EU finance ministers approved on Monday (26 July) the recovery plans of Croatia, Cyprus, Lithuania and Slovenia, bringing the total number of approvals to 16 out of the 27 member states.
The Ecofin Council’s approval was based on the European Commission’s positive assessment of the reform and investment proposals put forward by these four countries to unlock their part of the €672.5 billion Recovery and Resilience Facility, the main pillar of the EU’s recovery fund.
Early this month, the Council approved the plans of Austria, Belgium, Denmark, France, Germany, Greece, Italy, Latvia, Luxembourg, Portugal, Slovakia, and Spain.
Countries will access their funds once they fulfil a series of targets and milestones that gradually implement the agreed investment and reform plans.
As a starter, they will receive 13% of their recovery money as prefinancing, once their plans are adopted and the paperwork has been completed.
Following the videoconference held by finance ministers on Monday, the executive vice-president of the Commission, Valdis Dombrovskis, said they will pay out the pre-financing “as soon as technical arrangements for these payments are agreed with each member state.”
“This should be a matter of weeks, or, in some cases, days,” he added.
The EU executive raised in the markets €45 billion to cover the prefinancing transfers, a bit short of the €51 billion needed to cover at least the first 12 approved plans.
Still, Dombrovskis was confident that the Commission will be able to cover the prefinancing needs “in full” when the first disbursements are required once the member states sign all the documents.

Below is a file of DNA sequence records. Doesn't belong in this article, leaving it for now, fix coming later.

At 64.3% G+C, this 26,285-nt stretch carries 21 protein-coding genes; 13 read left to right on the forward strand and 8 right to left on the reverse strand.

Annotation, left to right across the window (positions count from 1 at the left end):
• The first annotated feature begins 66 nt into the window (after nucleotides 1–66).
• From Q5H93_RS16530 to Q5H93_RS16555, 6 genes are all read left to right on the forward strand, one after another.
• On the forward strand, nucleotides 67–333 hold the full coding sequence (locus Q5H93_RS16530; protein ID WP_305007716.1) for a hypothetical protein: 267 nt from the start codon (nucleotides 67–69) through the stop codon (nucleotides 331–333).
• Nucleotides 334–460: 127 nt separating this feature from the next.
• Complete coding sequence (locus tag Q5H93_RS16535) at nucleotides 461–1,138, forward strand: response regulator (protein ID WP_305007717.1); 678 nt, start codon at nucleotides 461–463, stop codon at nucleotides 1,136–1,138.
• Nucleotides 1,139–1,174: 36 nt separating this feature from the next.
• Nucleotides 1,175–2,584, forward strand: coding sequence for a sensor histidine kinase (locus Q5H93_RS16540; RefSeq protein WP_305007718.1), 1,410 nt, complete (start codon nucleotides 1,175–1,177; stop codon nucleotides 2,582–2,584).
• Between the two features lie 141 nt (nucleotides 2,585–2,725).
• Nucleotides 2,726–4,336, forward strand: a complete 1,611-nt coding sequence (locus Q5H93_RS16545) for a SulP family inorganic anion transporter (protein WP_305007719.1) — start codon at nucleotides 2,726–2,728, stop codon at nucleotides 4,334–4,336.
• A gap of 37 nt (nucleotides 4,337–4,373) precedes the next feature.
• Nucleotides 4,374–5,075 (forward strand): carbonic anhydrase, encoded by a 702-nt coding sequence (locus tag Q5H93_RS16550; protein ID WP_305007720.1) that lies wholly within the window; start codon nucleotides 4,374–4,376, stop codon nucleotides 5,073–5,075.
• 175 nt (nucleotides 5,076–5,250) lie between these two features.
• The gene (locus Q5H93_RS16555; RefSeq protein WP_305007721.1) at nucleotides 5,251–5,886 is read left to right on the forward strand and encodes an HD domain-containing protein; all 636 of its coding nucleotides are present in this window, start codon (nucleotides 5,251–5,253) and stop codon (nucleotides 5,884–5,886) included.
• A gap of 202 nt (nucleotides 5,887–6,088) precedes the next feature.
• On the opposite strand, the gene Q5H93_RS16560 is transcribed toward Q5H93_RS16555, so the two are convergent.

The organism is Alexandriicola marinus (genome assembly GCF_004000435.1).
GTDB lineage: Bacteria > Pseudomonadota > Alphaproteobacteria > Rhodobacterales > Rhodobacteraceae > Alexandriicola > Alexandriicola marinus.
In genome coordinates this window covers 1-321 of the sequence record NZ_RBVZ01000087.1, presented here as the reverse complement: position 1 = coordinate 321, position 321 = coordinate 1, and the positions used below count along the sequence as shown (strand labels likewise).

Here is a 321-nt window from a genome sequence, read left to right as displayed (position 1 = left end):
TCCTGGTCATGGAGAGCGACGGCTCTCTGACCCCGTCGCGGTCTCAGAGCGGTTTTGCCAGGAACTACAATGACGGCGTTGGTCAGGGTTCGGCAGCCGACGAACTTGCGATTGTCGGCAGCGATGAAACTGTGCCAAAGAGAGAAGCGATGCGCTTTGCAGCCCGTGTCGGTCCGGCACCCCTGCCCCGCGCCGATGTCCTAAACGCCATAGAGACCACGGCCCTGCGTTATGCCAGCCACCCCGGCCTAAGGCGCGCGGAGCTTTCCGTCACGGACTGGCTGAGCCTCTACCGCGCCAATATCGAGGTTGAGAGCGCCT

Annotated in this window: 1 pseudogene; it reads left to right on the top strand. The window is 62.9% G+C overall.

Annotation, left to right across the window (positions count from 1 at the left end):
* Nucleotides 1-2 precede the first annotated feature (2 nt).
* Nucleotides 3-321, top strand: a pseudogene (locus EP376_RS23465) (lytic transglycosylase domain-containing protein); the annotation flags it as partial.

Andrej Šircelj, finance minister of Slovenia, which currently holds the EU’s rotating presidency said that “we have to make the best possible use of these funds to recover from the crisis and pave the way to a resilient, greener and more digital Europe”.
The Commission and the Council representing the 27 EU countries are in the process of approving most of the pending recovery plans just after the summer break.
The Netherlands and Bulgaria are the only countries that still need to submit their proposals due to delays in forming new governments in each of them.
The plans sent by Hungary and Poland, however, remain stuck in the pipeline, as both are clashing with the EU executive over rule of law concerns.
Warsaw accepted an extension of the Commission’s assessment until the end of August to improve its original proposal.
The Commission also offered an extension to Budapest until the end of September to strengthen its anti-corruption and auditing mechanisms in order to access the €7 billion in grants, but the government led by Viktor Orban rejected the suggestion.
“This money is ours,” Orban told a local radio over the weekend. “There is not much debate about this, they can delay it, but they cannot not give it.”
Tensions with both countries escalated in recent weeks following Hungary’s new law discriminating against the LGBTQ community and Poland’s erosion of its justice system and challenges to the primacy of EU law.